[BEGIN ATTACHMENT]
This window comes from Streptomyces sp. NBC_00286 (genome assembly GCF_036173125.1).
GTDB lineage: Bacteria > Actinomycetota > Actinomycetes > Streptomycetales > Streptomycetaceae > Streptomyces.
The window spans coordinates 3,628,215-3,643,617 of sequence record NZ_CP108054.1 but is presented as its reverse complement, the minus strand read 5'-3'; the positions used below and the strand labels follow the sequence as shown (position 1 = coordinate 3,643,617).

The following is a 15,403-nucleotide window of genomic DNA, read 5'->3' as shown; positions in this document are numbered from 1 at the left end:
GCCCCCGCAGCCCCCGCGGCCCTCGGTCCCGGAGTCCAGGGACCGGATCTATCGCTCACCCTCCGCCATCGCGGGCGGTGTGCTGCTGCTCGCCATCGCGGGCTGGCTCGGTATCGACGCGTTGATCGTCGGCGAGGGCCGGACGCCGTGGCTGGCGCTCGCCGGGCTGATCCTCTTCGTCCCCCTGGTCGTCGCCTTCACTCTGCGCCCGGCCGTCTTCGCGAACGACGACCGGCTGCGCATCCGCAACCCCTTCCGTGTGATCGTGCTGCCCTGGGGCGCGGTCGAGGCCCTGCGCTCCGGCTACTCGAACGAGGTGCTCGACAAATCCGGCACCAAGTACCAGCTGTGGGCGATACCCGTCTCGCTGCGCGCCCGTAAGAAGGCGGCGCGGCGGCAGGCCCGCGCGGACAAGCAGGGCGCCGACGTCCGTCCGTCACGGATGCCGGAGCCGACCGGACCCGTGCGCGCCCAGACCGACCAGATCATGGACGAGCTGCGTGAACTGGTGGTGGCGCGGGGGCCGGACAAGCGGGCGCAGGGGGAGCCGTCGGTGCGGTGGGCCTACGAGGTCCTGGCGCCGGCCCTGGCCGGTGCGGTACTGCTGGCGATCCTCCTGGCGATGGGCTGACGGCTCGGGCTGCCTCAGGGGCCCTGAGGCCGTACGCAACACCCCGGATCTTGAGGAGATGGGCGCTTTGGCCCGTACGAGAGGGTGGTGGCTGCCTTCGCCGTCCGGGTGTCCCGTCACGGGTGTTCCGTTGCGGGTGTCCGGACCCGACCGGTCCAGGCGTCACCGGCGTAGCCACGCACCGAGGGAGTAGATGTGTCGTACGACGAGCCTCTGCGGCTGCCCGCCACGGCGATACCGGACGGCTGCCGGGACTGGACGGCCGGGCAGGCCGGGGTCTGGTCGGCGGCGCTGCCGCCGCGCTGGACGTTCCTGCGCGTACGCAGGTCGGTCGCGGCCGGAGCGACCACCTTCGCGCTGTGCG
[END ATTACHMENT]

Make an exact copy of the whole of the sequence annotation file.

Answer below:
This window comes from Streptomyces sp. NBC_00286 (genome assembly GCF_036173125.1).
GTDB lineage: Bacteria > Actinomycetota > Actinomycetes > Streptomycetales > Streptomycetaceae > Streptomyces.
The window spans coordinates 3,628,215-3,643,617 of sequence record NZ_CP108054.1 but is presented as its reverse complement, the minus strand read 5'-3'; the positions used below and the strand labels follow the sequence as shown (position 1 = coordinate 3,643,617).

The following is a 15,403-nucleotide window of genomic DNA, read 5'->3' as shown; positions in this document are numbered from 1 at the left end:
GCCCCCGCAGCCCCCGCGGCCCTCGGTCCCGGAGTCCAGGGACCGGATCTATCGCTCACCCTCCGCCATCGCGGGCGGTGTGCTGCTGCTCGCCATCGCGGGCTGGCTCGGTATCGACGCGTTGATCGTCGGCGAGGGCCGGACGCCGTGGCTGGCGCTCGCCGGGCTGATCCTCTTCGTCCCCCTGGTCGTCGCCTTCACTCTGCGCCCGGCCGTCTTCGCGAACGACGACCGGCTGCGCATCCGCAACCCCTTCCGTGTGATCGTGCTGCCCTGGGGCGCGGTCGAGGCCCTGCGCTCCGGCTACTCGAACGAGGTGCTCGACAAATCCGGCACCAAGTACCAGCTGTGGGCGATACCCGTCTCGCTGCGCGCCCGTAAGAAGGCGGCGCGGCGGCAGGCCCGCGCGGACAAGCAGGGCGCCGACGTCCGTCCGTCACGGATGCCGGAGCCGACCGGACCCGTGCGCGCCCAGACCGACCAGATCATGGACGAGCTGCGTGAACTGGTGGTGGCGCGGGGGCCGGACAAGCGGGCGCAGGGGGAGCCGTCGGTGCGGTGGGCCTACGAGGTCCTGGCGCCGGCCCTGGCCGGTGCGGTACTGCTGGCGATCCTCCTGGCGATGGGCTGACGGCTCGGGCTGCCTCAGGGGCCCTGAGGCCGTACGCAACACCCCGGATCTTGAGGAGATGGGCGCTTTGGCCCGTACGAGAGGGTGGTGGCTGCCTTCGCCGTCCGGGTGTCCCGTCACGGGTGTTCCGTTGCGGGTGTCCGGACCCGACCGGTCCAGGCGTCACCGGCGTAGCCACGCACCGAGGGAGTAGATGTGTCGTACGACGAGCCTCTGCGGCTGCCCGCCACGGCGATACCGGACGGCTGCCGGGACTGGACGGCCGGGCAGGCCGGGGTCTGGTCGGCGGCGCTGCCGCCGCGCTGGACGTTCCTGCGCGTACGCAGGTCGGTCGCGGCCGGAGCGACCACCTTCGCGCTGTGCG